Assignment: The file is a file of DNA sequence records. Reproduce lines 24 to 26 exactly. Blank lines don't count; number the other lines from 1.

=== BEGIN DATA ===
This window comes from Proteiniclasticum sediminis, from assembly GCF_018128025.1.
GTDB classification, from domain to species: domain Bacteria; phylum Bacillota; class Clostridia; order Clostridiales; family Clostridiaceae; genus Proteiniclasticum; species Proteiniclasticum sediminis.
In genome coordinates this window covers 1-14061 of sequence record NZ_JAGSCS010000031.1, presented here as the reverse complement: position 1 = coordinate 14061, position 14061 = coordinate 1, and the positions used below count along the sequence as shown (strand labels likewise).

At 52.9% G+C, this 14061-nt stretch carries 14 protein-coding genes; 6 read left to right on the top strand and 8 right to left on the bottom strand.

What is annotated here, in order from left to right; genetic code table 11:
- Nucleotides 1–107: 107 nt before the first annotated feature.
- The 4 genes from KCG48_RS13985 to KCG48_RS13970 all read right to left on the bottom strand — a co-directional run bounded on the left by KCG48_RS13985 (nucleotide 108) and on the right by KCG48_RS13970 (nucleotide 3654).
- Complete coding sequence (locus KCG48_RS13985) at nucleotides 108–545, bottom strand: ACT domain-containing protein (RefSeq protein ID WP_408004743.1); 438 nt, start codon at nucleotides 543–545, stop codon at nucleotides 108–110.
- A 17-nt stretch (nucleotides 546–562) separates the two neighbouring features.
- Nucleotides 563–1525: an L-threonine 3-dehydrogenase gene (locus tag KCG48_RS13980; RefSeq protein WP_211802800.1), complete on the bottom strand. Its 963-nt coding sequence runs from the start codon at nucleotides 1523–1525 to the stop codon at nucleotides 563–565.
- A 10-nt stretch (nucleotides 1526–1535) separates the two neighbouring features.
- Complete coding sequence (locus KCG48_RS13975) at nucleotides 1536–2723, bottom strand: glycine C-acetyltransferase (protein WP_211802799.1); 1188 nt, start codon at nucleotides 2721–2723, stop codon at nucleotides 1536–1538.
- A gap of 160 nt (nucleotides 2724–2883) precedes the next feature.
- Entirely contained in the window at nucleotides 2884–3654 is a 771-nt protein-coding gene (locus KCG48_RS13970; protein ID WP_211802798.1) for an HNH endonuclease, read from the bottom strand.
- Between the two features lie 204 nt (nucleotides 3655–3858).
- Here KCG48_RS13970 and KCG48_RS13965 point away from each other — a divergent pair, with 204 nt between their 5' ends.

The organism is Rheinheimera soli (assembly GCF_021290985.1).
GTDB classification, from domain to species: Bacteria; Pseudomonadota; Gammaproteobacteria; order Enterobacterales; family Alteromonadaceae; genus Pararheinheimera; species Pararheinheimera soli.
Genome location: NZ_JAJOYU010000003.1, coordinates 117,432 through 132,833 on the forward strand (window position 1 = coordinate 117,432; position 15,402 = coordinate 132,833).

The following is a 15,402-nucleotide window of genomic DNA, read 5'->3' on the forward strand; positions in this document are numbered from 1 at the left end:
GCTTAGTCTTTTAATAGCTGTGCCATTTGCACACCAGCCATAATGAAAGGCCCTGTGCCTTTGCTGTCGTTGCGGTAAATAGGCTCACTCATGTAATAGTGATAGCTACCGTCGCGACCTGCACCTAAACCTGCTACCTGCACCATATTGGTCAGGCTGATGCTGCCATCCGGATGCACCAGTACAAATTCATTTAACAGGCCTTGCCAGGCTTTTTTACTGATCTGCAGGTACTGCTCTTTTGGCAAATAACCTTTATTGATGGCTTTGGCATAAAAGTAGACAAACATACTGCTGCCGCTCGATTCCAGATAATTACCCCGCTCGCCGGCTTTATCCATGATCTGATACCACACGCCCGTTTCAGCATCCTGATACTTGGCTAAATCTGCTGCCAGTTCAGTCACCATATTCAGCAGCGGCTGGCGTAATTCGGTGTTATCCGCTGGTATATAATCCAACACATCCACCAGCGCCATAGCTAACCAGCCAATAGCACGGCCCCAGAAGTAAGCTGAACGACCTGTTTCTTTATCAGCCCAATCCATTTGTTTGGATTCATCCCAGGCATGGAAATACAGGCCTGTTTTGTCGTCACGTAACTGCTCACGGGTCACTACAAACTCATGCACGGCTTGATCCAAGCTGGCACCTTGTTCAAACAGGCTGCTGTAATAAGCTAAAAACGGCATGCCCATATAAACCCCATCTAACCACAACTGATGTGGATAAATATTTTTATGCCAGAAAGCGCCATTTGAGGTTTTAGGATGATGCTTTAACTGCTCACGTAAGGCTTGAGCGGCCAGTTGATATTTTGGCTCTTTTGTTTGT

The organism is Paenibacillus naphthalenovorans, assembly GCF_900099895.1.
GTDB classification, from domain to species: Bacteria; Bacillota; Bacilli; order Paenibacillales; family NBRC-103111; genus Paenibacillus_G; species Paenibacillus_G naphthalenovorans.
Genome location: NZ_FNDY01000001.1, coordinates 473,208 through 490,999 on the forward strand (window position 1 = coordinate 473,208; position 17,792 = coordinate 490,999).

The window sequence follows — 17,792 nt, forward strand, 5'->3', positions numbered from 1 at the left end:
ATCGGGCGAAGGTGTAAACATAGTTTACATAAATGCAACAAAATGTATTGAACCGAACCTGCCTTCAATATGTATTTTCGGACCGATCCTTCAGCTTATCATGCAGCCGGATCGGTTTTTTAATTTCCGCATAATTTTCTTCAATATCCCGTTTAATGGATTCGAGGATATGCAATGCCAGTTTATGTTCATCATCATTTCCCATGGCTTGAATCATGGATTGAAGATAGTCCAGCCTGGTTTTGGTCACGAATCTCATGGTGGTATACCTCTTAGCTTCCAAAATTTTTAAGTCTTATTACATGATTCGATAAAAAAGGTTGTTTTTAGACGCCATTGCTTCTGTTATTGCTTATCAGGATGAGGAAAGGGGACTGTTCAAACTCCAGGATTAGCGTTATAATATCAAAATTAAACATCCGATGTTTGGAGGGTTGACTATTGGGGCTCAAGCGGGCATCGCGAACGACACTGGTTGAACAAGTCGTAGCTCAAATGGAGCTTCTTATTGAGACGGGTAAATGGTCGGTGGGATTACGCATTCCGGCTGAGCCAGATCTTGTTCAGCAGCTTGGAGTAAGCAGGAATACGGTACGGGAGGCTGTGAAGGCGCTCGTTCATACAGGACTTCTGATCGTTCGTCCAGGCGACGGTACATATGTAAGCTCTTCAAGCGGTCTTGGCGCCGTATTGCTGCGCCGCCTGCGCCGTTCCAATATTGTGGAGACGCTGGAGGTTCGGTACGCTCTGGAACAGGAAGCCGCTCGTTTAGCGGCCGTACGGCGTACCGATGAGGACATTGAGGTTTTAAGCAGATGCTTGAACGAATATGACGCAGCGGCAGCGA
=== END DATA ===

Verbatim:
Genome location: NZ_FNDY01000001.1, coordinates 473,208 through 490,999 on the forward strand (window position 1 = coordinate 473,208; position 17,792 = coordinate 490,999).

The window sequence follows — 17,792 nt, forward strand, 5'->3', positions numbered from 1 at the left end:
ATCGGGCGAAGGTGTAAACATAGTTTACATAAATGCAACAAAATGTATTGAACCGAACCTGCCTTCAATATGTATTTTCGGACCGATCCTTCAGCTTATCATGCAGCCGGATCGGTTTTTTAATTTCCGCATAATTTTCTTCAATATCCCGTTTAATGGATTCGAGGATATGCAATGCCAGTTTATGTTCATCATCATTTCCCATGGCTTGAATCATGGATTGAAGATAGTCCAGCCTGGTTTTGGTCACGAATCTCATGGTGGTATACCTCTTAGCTTCCAAAATTTTTAAGTCTTATTACATGATTCGATAAAAAAGGTTGTTTTTAGACGCCATTGCTTCTGTTATTGCTTATCAGGATGAGGAAAGGGGACTGTTCAAACTCCAGGATTAGCGTTATAATATCAAAATTAAACATCCGATGTTTGGAGGGTTGACTATTGGGGCTCAAGCGGGCATCGCGAACGACACTGGTTGAACAAGTCGTAGCTCAAATGGAGCTTCTTATTGAGACGGGTAAATGGTCGGTGGGATTACGCATTCCGGCTGAGCCAGATCTTGTTCAGCAGCTTGGAGTAAGCAGGAATACGGTACGGGAGGCTGTGAAGGCGCTCGTTCATACAGGACTTCTGATCGTTCGTCCAGGCGACGGTACATATGTAAGCTCTTCAAGCGGTCTTGGCGCCGTATTGCTGCGCCGCCTGCGCCGTTCCAATATTGTGGAGACGCTGGAGGTTCGGTACGCTCTGGAACAGGAAGCCGCTCGTTTAGCGGCCGTACGGCGTACCGATGAGGACATTGAGGTTTTAAGCAGATGCTTGAACGAATATGACGCAGCGGCAGCGA